By Maria Rosa Rotondo, Aline Brandstatter, Jorge Silveira Nunes and Craig Melson
Petrie, do not feel sad.
Many things do not fly–
Rocks, trees, sticks… Spike.
The Land Before Time (1988)
Some of you may have been captivated by the stunning aerial images of New York City or Madrid captured by Remotely Piloted Aircraft Systems (RPAs) or “drones” as they are more commonly known.
Leaving aside their military use, drones are not something to be scared of. They have multiple civil applications that range from agriculture or environment to border control or safety and security (not to mention art and photography!). And let us not forget about projects like Amazon Prime Air which, although rather far-fetched, are not pure science fiction.
But what is a “drone”?
The term drone is used to describe any type of aircraft that is automated and operates without a pilot on board. There are two types of drones: unmanned drones, which are automatically programmed to reach a destination and which are not allowed under both International Civil Aviation Organization (ICAO) and EU rules; and Remotely Piloted Aircraft Systems (RPAS), which consist of an aircraft controlled by a human pilot from a distant location.
Worldwide regulators have already decided to put their hands on the RPAS. The ICAO, which is the UN body responsible for civil aviation, allowed RPAS in non-segregated airspace subject to authorization by the national authorities.
In the European Union, the European Aviation Safety Agency (EASA), requires an airworthiness certification granted on a case-by-case basis under the EASA’s rules. Some Member States, have adopted legislation for simple operations by light RPAS so as to avoid this case-by-case authorization process. But the industry needs solutions on mutual recognition and specific rules for authorizations, standardization, production and operation of drones with the necessary legal safeguards in relation to safety, security, privacy and liability.
In the UK, the increasing civil use of ‘drones’ challenges several existing societal norms and laws. However, police forces, local councils, and government agencies can all currently use drones unhindered.
Tom Watson MP established an All Party Parliamentary Group on drones in October 2012 which, in one of its first meetings, pointed out that the Civil Aviation Authority regulations currently do not apply to aircraft under 20 kg and also that drone use by government agencies is officially covered by the Regulation of Investigatory Powers Act (RIPA) and the Data Protection Act. The members of the APPG stated that these Acts of Parliament are not sufficient for dealing with drones, as they are often operated by those without sufficient knowledge of their data protection responsibilities.
On the contrary, the civil use of drones in Spain is forbidden, as was recently pointed out by the Spanish Air Navigation Agency. However, the Spanish Ministry of Infrastructure is currently working on a Royal Decree which will clarify certification, standardization of devices and the permissions required to fly RPAs and the conditions for those operations.
In Portugal, private companies, universities and citizens are using drones to explore opportunities, such as in Firemap (a project to identify burned forests) or in TV/cinema paparazzi-ish ventures. Despite multiple contacts with the National Institute for Civil Aviation and the National Committee on Data Protection, these aircrafts are not yet included in the political agenda but have already been identified as a target for regulation.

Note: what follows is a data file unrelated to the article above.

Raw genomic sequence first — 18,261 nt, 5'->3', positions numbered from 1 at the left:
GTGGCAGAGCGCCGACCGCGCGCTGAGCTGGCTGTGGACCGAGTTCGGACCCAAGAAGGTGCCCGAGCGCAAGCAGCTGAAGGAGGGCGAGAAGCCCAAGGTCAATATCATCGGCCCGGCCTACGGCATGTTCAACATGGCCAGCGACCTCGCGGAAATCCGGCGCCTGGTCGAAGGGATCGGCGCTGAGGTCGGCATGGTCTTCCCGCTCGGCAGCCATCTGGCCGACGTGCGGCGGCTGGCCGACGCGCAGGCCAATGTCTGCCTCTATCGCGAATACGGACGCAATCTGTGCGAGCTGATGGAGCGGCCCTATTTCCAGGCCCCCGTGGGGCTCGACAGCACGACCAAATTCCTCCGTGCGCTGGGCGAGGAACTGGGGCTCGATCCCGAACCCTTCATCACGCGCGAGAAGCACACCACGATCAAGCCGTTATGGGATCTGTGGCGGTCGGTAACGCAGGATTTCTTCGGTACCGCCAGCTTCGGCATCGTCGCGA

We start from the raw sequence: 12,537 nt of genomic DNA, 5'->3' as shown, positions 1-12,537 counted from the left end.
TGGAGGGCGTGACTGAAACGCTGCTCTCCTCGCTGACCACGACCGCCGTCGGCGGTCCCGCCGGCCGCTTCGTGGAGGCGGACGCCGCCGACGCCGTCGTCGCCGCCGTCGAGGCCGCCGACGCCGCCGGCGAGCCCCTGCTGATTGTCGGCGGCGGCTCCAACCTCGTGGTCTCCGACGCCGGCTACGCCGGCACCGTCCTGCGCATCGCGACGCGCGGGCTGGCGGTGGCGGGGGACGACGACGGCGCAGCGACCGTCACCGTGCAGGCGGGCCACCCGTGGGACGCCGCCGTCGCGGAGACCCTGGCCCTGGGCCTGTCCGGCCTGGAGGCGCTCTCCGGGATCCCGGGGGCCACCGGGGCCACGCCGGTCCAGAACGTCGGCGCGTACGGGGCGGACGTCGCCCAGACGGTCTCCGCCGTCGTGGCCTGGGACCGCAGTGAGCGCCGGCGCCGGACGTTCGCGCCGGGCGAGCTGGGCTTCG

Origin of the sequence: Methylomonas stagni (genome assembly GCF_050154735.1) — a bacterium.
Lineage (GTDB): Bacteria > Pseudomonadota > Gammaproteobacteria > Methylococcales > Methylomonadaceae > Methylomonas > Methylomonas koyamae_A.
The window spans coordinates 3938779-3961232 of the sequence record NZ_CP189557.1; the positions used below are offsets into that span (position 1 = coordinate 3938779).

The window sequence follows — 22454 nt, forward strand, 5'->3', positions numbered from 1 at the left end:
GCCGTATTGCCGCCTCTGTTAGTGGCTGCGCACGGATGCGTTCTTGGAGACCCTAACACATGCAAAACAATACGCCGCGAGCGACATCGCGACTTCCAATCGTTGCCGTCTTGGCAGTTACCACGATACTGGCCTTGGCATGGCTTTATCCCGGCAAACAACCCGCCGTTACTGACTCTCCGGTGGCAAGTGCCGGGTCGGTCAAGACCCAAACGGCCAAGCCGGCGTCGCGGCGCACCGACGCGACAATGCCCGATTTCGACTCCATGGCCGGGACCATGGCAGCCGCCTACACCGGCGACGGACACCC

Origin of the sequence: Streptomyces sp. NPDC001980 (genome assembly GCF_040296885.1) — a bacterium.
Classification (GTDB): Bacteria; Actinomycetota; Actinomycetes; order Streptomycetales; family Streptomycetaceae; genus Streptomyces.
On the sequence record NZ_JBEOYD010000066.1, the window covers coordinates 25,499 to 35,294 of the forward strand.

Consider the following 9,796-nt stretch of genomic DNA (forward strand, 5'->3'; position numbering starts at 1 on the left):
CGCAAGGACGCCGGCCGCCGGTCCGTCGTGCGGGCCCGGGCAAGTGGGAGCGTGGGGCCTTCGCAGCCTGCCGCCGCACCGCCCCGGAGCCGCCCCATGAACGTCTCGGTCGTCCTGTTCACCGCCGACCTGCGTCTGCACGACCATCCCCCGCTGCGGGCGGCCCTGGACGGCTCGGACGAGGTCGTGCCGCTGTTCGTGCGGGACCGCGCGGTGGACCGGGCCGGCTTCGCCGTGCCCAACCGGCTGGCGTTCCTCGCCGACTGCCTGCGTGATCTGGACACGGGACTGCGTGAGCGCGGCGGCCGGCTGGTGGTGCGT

In December 2013 the European Council asked the Commission to develop a regulatory framework for safely introducing RPAS into European civil airspace beginning in 2016.
As for the European Parliament, on the 27 February this year MEPs adopted a Resolution expressing their concerns over Member States’ willingness to develop drones for military use. They especially fear an arms race as a result of an EU with increased interest in using drones.
Subsequently, on 8th April, the European Commission called for tough standards to regulate drones. The proposed standards will cover safety, security, privacy, data protection, insurance and liability. While recognizing their contribution to society and their potential for job creation (150,000 by 2050, according to industry estimates), Vice-President Siim Kallas, Commissioner for mobility and transport, acknowledged the range of concerns that exist on this subject.
The Commission will now carry out an in-depth impact assessment to examine the issues and define the best options to address them. This may be followed by a legislative proposal, to be approved by Member States and the European Parliament. In addition, EASA can immediately start to develop the necessary safety standards.
Other measures may include support actions under existing EU programs such as SESAR, Horizon 2020 or COSME.
Drones can play an important role in Europe’s competitiveness and recovery. Through this issue, the European Union has an exciting opportunity to build a successful industry. However, it must also safeguard citizens’ rights and security. In the end, it all depends on the desire at European level to find meaningful and effective ways of dealing with this large legal grey area.